Police dogs that are part of canine squads of Central para-military forces shall now be evaluated annually based on the ‘K9 proficiency evaluation test’ developed by the home ministry in line with global performance standards, while all young dogs will be put through ‘K9 behaviour assessment test’ at the entry-level to evaluate their suitability for detection purpose or patrol work or for both, and get trained accordingly, a top official in the home ministry told TOI.
The K9 proficiency evaluation test (PET) and K9 behaviour assessment test (BAT) have been devised by the MHA Police K9 cell, a dedicated wing established last year under the police modernisation division of the home ministry with the mandate of mainstreaming and augmentation of police K9s in the country.
“With K9 BAT it would be easy to screen the most suitable pups or young adults and K9 PET or ‘aanklan’ would help in evaluating serving police dogs against globally-accepted performance standards. These test models were shared with various Central para-military forces in September 2020 for implementation,” Col P K Chug, consulting director of the MHA Police K9 cell, told TOI.
BAT consists of 12 sub-tests that evaluate the behaviour/reaction of a dog prior to his specialised training, on counts such as affability, handling, leash, retrieving, the reaction on an unstable table, search, metal stair, visual startle, gradual visual startle, acoustic startle, dark room reaction and gunshot reaction. “A confident dog displays less or no reaction to these sub-tests. Based on results, one can determine if the dog is suited to and has a natural flair for detection or patrol work or both,” said Chug.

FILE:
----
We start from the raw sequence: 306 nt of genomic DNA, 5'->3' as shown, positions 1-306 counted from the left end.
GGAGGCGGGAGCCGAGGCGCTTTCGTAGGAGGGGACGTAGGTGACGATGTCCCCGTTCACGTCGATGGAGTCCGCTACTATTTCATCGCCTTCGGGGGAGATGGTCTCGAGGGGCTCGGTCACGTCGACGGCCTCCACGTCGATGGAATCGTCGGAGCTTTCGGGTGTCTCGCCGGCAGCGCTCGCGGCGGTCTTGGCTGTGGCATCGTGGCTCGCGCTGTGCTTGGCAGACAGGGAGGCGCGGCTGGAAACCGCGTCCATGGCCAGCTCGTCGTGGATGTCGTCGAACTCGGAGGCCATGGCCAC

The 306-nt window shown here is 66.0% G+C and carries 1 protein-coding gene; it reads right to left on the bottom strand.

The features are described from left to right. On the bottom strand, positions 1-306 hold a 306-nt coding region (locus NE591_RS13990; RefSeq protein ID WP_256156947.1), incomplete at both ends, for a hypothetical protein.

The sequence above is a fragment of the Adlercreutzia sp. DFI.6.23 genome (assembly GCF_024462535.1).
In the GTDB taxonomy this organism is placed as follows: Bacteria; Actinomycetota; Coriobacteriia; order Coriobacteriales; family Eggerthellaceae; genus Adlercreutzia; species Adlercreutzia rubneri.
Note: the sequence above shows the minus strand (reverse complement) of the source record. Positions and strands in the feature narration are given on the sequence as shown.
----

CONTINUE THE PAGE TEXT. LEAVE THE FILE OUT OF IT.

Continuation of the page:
Regarding K9 PET, he said the MHA has given the Central forces two years for compliance. “This means that serving dogs who fail to clear the test can be put through refresher courses to enhance their proficiency to the level demanded by the test, which they must finally clear,” he explained.
The long-term plan is to let the Central forces assess the proficiency of their working dogs internally every six months and put them through an independent audit on an annual basis.
“We have issued these performance standards, which we are calling minimum level operational capabilities, for each specialisation. These are the benchmark criteria which a trained dog should achieve annually in a quantifiable manner,” said Chug.
An interesting advantage of the yearly evaluation of proficiency of trained police dogs is that their testimony shall be admissible in the court of law. This means that the evidence gathered by the canines in the form of narcotics, explosives etc detected by them, shall be admissible in a court of law since their proficiency would have been assessed and certified within a legally accepted timeframe.
Meanwhile, a two-day seminar is being organised by Sashastra Seema Bal (SSB) starting Thursday to discuss the use of dual-purpose police K9s (who can perform detection as well as patrol functions) for augmenting national security.
The second national police K9 seminar, to be inaugurated by home secretary Ajay Bhalla, will also discuss current emerging fields in canine training and the use of indigenous breeds as working dogs.
Source: Times of India
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